Can big data be governed?

Yes. For those keeping score at home, this is my second post in a row starting with a one-word answer to its questioning title. In this case, it’s a question that’s asked a lot and for good reason since big data raises big questions for all data-related disciplines. Read More »

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Drafting an operating model for data governance

The data governance “industry” thrives on a curious dichotomy. On the one hand, some service providers insist to clients that they need a data governance program, that they must create a data governance council and that they should immediately staff a collection of roles ranging from data governance council member to data steward. This has led to a promulgation of the ubiquitous stack of PowerPoint slides that grace each data governance manager’s desk. But the creation of an org chart does not guarantee that the quality and integrity of data will automatically improve. Read More »

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Data governance: The human resources analogy

Explaining data governance to a business community is difficult. Even more so when you need to convince business folks that they are pivotal to data governance success.

Data governance demands not just business attention but business commitment. Policies and processes are not just tick boxes on a corporate charter; they are business as usual functions that everyone must sign up for.

I find that data governance is such an alien term for most business leaders that an analogy helps to create some form of comparison to bridge the gap. Read More »

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Data modeling for data policy management

Operationalizing data governance means putting processes and tools in place for defining, enforcing and reporting on compliance with data quality and validation standards. There is a life cycle associated with a data policy, which is typically motivated by an externally mandated business policy or expectation, such as regulatory compliance.

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Common problems and pitfalls when starting a data governance project

Guess what? Data governance can be considered a bottleneck and a bothersome activity at some organizations. So let’s discuss how NOT TO BE the BOTTLENECK. Defining what the data governance initiative will entail is very important here.

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What Zappos' bold moves teach us about data governance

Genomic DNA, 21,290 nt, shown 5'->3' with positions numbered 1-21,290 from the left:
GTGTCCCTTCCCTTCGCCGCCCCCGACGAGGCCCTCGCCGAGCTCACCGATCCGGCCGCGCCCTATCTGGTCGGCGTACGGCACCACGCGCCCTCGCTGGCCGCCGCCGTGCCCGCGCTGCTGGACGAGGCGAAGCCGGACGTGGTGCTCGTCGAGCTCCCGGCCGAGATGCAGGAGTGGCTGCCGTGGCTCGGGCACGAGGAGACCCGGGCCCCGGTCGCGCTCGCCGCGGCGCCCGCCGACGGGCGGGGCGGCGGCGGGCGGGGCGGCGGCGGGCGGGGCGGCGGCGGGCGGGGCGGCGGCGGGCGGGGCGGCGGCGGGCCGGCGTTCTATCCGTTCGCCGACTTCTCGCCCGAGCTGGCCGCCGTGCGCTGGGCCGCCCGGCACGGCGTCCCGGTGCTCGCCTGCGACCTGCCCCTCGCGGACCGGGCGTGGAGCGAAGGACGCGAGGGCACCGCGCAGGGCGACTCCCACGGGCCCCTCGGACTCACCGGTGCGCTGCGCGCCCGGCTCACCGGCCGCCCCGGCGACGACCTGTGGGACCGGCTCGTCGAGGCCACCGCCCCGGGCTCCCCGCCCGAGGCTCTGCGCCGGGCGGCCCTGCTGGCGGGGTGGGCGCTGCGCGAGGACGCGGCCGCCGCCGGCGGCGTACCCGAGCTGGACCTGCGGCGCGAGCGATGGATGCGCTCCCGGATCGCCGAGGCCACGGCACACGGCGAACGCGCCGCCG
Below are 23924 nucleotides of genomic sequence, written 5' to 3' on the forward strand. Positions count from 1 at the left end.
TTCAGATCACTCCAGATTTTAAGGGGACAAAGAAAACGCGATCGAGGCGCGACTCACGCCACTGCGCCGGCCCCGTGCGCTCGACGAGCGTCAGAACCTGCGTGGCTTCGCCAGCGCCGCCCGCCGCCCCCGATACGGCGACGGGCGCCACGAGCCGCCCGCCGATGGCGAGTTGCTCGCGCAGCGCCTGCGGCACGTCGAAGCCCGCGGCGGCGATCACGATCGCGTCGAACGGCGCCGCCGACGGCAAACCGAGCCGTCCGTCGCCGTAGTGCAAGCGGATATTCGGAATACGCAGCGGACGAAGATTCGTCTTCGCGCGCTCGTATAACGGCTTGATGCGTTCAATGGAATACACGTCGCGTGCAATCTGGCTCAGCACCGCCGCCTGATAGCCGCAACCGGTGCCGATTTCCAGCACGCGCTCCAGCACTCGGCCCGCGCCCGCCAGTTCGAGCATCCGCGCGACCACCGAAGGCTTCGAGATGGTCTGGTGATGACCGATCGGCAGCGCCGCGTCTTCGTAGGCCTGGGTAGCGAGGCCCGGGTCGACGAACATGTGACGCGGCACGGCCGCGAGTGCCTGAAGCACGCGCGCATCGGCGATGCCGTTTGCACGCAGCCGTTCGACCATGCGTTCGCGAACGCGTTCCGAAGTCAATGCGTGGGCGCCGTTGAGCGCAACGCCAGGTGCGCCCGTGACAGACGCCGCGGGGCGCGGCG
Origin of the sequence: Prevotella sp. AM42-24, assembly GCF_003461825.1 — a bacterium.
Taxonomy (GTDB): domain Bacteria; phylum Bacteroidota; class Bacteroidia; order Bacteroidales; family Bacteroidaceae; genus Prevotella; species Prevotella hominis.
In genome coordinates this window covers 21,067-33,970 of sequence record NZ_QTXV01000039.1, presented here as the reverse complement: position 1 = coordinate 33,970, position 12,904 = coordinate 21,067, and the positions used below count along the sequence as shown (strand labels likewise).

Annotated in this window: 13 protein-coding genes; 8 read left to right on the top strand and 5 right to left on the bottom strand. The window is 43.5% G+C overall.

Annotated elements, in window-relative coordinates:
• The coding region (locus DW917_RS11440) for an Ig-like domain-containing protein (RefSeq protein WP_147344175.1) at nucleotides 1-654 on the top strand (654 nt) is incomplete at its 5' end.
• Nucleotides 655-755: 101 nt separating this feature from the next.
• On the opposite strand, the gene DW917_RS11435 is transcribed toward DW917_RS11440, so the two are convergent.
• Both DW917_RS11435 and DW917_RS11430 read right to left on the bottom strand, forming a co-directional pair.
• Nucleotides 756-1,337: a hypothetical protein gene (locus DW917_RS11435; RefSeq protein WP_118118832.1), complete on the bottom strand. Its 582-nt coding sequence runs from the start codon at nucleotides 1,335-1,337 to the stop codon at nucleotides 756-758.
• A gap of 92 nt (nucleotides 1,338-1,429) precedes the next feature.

If there's a non-casino flagship company here in Las Vegas, it's clearly Zappos, known for legendary customer service. Some have even called the way in which Zappos treats its customers insane. (Think 9-hour calls and free pizza deliveries. I'm not joking.)
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Are data governance and MDM still inseparable?

Yes. But since this post needs to be more than a one-word answer to its title, allow me to elaborate.

Data governance (DG) enters into the discussion of all enterprise information initiatives. Whether or not DG should be the opening salvo of these discussions is akin to asking whether the chicken or the egg came first. However, any initiative believing its manifest destiny is to expand across the organization and pervade every nook and cranny of the enterprise eventually needs DG. Master data management (MDM) is no exception. Read More »

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Struggling with data governance alignment? Look to history.

If your organization is large enough, it probably has multiple data-related initiatives going on at any given time. Perhaps a new data warehouse is planned, an ERP upgrade is imminent or a data quality project is underway.

Whatever the initiative, it may raise questions around data governance – closely followed by discussions about the need to "align" with the business. Aligning data governance to business value is where many initiatives falter, because it is not always easy to demonstrate tangible value. Read More »

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Big data, big governance

Traditional data governance is all about establishing a boundary around a specific data domain. This translates to establishing authority to define key business terms within that domain; establishing business-driven decision making processes for changing the business terminology and the rules that apply to them; defining content standards (e.g., metadata and data quality rules); and outlining an ongoing process for measuring and monitoring.

The recent data explosion highlights the point that data governance is critical to organizations' success. In fact, the need for a mature data governance framework is accepted more than ever. But despite this acknowledgement, established methods for governing data have not been challenged or altered.

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